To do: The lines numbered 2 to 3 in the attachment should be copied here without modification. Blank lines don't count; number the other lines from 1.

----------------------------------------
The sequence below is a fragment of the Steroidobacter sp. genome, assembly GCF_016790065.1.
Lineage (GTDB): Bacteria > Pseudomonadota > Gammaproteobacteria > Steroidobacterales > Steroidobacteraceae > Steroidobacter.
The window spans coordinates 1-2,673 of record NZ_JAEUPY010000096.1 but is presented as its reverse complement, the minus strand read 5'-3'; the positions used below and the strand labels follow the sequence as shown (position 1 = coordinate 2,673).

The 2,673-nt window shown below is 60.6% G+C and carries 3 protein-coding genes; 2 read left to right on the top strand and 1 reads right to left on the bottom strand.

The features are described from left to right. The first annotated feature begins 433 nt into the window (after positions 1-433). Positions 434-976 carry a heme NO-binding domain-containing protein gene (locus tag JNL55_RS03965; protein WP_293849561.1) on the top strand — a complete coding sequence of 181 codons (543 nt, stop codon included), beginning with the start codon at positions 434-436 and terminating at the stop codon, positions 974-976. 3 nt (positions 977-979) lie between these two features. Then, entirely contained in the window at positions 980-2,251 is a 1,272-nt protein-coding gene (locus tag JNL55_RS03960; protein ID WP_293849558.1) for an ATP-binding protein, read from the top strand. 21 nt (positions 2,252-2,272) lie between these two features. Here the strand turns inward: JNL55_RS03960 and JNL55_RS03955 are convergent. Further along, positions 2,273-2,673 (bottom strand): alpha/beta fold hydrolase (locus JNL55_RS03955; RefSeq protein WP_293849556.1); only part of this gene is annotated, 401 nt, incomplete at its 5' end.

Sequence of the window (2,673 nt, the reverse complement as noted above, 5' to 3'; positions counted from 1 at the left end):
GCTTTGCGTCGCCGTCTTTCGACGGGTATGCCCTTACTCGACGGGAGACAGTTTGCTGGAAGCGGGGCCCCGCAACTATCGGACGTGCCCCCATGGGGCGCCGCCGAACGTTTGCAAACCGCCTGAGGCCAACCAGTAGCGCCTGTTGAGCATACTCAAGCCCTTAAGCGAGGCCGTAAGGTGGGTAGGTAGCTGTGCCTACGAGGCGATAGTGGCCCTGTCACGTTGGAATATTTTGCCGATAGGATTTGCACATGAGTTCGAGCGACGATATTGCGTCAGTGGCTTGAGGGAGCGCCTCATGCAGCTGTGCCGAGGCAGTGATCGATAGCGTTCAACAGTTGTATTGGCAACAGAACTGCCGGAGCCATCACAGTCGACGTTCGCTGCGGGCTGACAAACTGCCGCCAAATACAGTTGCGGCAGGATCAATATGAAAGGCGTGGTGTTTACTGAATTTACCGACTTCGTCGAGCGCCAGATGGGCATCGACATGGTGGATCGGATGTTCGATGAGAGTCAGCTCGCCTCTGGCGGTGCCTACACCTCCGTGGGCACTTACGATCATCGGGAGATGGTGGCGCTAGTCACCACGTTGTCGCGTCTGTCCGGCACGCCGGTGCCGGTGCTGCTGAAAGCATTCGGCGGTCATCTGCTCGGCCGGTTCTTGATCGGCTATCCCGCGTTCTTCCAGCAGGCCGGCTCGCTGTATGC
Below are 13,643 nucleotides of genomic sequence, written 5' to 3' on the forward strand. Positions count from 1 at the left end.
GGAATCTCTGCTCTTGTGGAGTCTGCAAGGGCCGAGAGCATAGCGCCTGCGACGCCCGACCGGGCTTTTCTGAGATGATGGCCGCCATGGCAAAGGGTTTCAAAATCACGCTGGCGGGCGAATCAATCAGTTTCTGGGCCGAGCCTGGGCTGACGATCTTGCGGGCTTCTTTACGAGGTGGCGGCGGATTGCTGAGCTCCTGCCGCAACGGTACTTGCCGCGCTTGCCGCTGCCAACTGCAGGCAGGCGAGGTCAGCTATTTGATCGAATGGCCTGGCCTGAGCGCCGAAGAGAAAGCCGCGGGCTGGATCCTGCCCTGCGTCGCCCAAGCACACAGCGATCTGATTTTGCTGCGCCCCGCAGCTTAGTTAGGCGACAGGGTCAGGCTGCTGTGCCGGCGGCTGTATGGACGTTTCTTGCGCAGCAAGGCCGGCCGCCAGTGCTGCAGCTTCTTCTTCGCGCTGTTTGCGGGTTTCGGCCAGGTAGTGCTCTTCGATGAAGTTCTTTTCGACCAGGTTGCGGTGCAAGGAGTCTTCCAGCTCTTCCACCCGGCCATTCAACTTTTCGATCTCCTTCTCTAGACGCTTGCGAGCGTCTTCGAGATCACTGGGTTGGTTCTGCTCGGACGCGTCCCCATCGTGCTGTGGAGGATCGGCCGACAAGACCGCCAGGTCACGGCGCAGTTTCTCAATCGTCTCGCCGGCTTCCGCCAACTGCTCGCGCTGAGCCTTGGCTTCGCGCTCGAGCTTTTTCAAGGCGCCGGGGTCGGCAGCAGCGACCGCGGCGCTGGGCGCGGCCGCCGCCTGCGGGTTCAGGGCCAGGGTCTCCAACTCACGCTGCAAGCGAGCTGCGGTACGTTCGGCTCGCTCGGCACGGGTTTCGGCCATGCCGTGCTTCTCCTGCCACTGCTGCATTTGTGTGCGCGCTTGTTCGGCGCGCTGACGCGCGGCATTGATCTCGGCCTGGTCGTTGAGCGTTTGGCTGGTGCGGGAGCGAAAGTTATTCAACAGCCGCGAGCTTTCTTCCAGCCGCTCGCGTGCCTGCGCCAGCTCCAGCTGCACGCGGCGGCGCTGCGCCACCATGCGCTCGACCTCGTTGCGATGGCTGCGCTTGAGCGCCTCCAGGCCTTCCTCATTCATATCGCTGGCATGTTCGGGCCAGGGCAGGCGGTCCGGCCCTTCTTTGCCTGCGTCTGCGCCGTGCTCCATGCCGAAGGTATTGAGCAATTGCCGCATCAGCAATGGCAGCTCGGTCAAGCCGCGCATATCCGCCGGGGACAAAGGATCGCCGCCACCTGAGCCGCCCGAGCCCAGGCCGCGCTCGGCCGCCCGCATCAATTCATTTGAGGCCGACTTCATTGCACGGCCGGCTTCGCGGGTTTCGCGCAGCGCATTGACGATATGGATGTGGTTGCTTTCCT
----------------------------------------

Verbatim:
Lineage (GTDB): Bacteria > Pseudomonadota > Gammaproteobacteria > Steroidobacterales > Steroidobacteraceae > Steroidobacter.
The window spans coordinates 1-2,673 of record NZ_JAEUPY010000096.1 but is presented as its reverse complement, the minus strand read 5'-3'; the positions used below and the strand labels follow the sequence as shown (position 1 = coordinate 2,673).